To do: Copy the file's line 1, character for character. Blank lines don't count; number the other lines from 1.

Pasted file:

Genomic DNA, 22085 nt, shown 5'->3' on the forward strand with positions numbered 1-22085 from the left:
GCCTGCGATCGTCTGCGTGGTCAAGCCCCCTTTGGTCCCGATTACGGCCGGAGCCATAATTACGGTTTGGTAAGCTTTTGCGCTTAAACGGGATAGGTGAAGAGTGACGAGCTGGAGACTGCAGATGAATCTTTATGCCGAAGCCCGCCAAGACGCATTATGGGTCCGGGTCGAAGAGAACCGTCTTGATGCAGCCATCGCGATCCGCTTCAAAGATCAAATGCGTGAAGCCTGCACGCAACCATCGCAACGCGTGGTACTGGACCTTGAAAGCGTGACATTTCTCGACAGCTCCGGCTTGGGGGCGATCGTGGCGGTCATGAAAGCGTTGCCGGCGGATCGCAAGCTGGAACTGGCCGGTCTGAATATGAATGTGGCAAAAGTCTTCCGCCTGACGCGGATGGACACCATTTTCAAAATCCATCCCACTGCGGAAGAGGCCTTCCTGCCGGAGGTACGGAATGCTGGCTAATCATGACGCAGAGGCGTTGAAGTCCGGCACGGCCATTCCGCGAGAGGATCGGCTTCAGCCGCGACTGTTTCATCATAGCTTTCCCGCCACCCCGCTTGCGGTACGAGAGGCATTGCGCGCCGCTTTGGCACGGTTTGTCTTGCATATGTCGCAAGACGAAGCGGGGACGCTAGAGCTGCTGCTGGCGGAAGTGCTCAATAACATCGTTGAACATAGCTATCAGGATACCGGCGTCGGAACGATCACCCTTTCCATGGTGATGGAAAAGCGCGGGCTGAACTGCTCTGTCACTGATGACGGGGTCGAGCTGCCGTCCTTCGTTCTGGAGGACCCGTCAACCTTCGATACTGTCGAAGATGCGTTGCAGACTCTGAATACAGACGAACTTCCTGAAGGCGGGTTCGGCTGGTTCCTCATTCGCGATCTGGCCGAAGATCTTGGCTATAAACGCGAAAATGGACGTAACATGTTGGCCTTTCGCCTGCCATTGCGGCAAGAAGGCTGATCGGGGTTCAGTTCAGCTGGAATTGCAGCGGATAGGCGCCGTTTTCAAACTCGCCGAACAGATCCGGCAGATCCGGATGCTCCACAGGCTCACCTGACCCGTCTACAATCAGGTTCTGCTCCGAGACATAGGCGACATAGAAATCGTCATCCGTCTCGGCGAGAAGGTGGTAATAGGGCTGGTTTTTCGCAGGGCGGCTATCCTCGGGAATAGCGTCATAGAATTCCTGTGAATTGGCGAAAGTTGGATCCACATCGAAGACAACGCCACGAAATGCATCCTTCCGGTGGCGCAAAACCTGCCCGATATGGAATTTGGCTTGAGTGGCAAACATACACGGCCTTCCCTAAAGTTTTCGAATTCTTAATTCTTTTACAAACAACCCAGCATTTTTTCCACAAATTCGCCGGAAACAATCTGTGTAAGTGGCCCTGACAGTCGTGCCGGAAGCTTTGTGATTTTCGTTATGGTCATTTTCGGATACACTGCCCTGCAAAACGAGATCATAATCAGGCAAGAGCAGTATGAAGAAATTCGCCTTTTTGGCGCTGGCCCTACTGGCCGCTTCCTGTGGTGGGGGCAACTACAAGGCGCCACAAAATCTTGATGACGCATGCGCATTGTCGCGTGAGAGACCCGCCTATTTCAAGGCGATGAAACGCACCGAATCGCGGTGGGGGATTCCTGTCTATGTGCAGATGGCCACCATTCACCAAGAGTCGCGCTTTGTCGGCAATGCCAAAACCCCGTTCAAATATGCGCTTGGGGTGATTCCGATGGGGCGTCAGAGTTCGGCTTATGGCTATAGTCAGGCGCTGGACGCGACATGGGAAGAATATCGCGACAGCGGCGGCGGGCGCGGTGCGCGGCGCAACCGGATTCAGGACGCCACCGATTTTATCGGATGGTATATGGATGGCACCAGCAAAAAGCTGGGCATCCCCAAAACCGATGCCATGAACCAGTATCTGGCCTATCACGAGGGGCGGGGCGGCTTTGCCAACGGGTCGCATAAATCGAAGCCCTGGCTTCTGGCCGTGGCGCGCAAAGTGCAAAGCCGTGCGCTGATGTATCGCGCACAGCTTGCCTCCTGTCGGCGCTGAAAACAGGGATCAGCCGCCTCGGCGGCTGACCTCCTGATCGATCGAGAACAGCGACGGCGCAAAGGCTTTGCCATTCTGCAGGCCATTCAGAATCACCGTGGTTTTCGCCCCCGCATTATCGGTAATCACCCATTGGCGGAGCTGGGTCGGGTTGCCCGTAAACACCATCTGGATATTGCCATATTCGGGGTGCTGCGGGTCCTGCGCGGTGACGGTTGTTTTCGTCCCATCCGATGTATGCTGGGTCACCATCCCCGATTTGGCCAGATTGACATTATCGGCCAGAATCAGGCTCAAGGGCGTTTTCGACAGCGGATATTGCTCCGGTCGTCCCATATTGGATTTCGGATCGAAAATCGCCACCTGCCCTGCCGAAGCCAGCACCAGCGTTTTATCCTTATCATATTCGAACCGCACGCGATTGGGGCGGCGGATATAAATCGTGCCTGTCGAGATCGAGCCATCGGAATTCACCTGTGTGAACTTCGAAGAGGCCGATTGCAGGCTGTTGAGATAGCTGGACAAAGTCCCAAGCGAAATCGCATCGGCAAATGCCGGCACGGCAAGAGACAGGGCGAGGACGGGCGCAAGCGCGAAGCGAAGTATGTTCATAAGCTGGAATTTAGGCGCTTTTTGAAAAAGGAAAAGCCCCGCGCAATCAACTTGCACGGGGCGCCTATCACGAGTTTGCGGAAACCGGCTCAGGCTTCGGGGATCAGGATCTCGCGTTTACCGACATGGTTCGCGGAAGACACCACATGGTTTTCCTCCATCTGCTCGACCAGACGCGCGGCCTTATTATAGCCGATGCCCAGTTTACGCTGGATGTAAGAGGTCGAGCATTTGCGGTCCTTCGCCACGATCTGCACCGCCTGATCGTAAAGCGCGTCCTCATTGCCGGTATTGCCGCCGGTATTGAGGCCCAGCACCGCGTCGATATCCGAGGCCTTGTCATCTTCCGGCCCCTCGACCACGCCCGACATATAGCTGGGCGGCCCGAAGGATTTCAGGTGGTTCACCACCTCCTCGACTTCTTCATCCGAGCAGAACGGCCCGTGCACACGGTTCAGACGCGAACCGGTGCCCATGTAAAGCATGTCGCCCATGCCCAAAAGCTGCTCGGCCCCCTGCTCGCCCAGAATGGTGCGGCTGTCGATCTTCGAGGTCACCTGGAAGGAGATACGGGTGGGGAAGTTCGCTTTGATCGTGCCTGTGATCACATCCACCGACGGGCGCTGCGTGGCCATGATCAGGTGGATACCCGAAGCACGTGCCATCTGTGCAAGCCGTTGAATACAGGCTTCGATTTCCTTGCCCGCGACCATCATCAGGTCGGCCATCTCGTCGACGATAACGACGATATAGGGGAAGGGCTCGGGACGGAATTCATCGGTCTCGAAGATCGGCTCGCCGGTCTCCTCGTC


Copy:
Genomic DNA, 22085 nt, shown 5'->3' on the forward strand with positions numbered 1-22085 from the left: